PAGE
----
Welcome, Wanderers and Players
There’s one more wild card now animating the Greater New Orleans tech talent picture: Digital nomads, those well-remunerated professionals whose “IT” descriptor also stands for itinerant. Frequently moving along to their next outpost after six months to a year, they are nevertheless sought after by employers greedy for their advanced skills. So much so that Louisiana in 2021 passed two laws: one which exempts employees from the state’s nonresident income tax when they work within the state for fewer than 25 days in the calendar year, and another providing an income tax incentive for teleworkers relocating to the state.
Did you know the company that makes the chips to keep track of pets, livestock, white-tailed deer populations and endangered species is based in St. Tammany Parish? In Covington (which also hosts major operations from software firm Netchex and fast-growing utility engineering and construction company Ampirical), you can track down the HQ of Microchip ID Systems, one of the hundreds of second-stage-or-beyond companies that make up Louisiana Economic Development’s LED Growth Network.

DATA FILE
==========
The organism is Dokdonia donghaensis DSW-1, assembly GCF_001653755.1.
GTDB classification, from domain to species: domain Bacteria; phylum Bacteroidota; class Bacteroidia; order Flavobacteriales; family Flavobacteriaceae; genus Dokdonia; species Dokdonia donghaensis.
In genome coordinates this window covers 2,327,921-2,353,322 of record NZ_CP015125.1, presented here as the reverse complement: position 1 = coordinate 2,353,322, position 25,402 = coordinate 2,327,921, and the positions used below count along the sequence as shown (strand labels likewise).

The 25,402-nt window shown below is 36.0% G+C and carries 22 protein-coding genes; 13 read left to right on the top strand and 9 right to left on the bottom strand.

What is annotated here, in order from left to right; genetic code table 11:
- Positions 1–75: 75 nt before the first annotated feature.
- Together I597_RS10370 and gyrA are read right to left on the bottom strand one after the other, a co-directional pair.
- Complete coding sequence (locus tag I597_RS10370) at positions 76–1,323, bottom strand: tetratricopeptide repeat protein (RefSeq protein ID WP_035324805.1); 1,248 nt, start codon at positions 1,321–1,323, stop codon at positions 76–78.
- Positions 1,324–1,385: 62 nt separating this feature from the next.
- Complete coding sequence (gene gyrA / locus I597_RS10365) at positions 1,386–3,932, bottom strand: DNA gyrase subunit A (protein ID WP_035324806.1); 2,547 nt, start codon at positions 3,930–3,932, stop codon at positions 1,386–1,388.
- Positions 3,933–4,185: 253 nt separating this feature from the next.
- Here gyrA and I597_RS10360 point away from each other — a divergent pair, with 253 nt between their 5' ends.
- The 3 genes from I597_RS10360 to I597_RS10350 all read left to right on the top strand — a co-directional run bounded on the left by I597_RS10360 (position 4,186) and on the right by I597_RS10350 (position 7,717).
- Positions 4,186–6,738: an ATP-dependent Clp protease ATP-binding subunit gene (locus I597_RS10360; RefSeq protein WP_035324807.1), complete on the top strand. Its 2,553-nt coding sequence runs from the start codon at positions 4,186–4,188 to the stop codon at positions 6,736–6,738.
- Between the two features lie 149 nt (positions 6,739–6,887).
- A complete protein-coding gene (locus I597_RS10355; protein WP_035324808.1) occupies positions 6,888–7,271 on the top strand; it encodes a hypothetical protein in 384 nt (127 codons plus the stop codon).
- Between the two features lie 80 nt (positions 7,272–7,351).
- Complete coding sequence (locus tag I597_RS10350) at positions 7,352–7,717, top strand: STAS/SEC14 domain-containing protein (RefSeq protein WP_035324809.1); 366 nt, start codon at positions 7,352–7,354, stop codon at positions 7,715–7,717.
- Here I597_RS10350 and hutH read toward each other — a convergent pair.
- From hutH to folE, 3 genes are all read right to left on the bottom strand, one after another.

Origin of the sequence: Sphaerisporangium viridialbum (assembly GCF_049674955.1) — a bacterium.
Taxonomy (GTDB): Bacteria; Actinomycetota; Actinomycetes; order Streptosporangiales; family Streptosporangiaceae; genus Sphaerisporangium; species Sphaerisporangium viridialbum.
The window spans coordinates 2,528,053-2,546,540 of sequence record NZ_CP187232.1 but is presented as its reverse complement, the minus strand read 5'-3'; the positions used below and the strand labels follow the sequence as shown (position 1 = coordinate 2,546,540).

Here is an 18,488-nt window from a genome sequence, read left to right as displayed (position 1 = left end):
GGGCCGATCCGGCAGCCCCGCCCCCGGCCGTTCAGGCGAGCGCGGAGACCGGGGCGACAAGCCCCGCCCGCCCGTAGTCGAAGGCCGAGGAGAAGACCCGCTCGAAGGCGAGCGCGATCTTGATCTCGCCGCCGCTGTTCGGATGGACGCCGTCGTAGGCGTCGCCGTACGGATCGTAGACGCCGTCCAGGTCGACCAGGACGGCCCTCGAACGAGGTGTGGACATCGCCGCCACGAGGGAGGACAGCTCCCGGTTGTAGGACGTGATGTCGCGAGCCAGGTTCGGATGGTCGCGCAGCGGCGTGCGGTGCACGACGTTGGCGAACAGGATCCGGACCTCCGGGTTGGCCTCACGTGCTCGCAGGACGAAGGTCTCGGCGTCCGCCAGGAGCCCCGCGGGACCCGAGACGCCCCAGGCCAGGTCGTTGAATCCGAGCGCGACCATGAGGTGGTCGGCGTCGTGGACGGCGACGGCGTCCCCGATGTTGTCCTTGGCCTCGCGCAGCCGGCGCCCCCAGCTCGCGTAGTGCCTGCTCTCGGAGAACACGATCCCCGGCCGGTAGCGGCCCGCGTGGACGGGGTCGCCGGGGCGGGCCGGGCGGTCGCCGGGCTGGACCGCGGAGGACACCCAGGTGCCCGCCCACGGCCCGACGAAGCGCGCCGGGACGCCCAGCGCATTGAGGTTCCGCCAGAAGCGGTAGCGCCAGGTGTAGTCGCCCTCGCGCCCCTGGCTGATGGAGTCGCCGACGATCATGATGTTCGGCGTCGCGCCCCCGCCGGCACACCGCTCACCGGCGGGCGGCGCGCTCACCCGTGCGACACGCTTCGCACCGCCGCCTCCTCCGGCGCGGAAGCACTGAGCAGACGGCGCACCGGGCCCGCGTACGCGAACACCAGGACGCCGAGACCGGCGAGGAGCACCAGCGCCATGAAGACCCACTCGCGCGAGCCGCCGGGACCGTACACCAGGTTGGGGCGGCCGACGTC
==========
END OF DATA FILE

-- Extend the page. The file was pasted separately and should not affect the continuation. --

Communications satellite firm Globalstar has a new HQ in the parish too, where a new hybrid remote/office approach has freed up some space in the gleaming new facility that the company is marketing for sublease.
“Globalstar made the commitment to relocate our headquarters to Covington over 11 years ago,” says Globalstar Vice President of Administration James Seese. “We outgrew our former space and completed a build-to-suit facility for our continued growth in Louisiana. The majority of our employees reside in the Greater New Orleans area,” he says, “and we continue to recruit key local technical talent in both the office and remote/hybrid workforce.”
Since the facility was designed with flexibility as a key requirement, that property holds true for potential co-tenants. “Any professional services, technical, bio-chemical, or small manufacturing industries would be a great co-tenant.”